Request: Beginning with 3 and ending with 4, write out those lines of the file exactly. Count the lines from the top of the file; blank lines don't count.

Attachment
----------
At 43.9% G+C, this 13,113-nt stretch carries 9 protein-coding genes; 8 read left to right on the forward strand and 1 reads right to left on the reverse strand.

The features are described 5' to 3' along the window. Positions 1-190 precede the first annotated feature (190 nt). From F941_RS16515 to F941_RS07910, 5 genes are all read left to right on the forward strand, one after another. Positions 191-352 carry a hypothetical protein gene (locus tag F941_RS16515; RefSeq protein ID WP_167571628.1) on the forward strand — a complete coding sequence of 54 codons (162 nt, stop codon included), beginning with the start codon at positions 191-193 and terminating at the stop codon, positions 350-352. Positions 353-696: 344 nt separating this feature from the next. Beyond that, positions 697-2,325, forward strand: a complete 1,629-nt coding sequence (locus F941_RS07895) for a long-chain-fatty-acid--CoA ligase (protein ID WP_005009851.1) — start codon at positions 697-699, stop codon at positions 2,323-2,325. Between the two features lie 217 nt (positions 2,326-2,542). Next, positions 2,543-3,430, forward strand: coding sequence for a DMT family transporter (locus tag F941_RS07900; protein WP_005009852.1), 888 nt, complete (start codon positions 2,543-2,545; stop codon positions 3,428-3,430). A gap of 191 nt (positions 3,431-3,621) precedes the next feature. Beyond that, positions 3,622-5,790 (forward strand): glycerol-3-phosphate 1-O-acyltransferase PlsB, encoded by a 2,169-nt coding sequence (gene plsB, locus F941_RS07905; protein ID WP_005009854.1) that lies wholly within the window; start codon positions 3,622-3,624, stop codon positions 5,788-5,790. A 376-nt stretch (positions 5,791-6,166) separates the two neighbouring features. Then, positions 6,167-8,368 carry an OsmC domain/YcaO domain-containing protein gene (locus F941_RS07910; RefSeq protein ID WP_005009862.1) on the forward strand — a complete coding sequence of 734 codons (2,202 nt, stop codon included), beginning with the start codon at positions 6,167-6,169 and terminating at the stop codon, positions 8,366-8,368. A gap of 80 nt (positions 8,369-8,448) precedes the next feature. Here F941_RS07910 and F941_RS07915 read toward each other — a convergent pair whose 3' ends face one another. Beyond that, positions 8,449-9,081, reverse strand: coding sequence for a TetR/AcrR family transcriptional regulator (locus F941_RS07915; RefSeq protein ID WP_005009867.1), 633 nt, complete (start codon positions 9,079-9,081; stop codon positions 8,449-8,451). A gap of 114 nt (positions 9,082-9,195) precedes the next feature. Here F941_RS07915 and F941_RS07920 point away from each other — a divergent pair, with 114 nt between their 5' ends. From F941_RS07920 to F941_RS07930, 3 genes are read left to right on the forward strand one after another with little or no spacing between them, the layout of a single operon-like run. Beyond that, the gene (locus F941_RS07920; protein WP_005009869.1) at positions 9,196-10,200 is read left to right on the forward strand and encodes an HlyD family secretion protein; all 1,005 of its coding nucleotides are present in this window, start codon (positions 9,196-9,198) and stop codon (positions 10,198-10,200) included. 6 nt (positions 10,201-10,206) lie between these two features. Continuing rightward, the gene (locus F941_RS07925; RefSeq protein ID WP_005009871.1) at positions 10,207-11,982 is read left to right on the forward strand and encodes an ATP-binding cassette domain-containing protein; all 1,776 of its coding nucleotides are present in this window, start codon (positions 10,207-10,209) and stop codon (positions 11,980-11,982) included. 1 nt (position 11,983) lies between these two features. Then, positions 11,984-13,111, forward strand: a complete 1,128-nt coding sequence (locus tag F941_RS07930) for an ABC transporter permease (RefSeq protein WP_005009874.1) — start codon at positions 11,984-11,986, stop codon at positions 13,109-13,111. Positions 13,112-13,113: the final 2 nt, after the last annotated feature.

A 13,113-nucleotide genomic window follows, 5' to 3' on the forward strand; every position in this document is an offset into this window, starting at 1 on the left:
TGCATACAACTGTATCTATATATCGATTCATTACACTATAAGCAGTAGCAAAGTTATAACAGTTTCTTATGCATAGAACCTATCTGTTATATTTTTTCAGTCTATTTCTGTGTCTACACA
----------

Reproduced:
A 13,113-nucleotide genomic window follows, 5' to 3' on the forward strand; every position in this document is an offset into this window, starting at 1 on the left:
TGCATACAACTGTATCTATATATCGATTCATTACACTATAAGCAGTAGCAAAGTTATAACAGTTTCTTATGCATAGAACCTATCTGTTATATTTTTTCAGTCTATTTCTGTGTCTACACA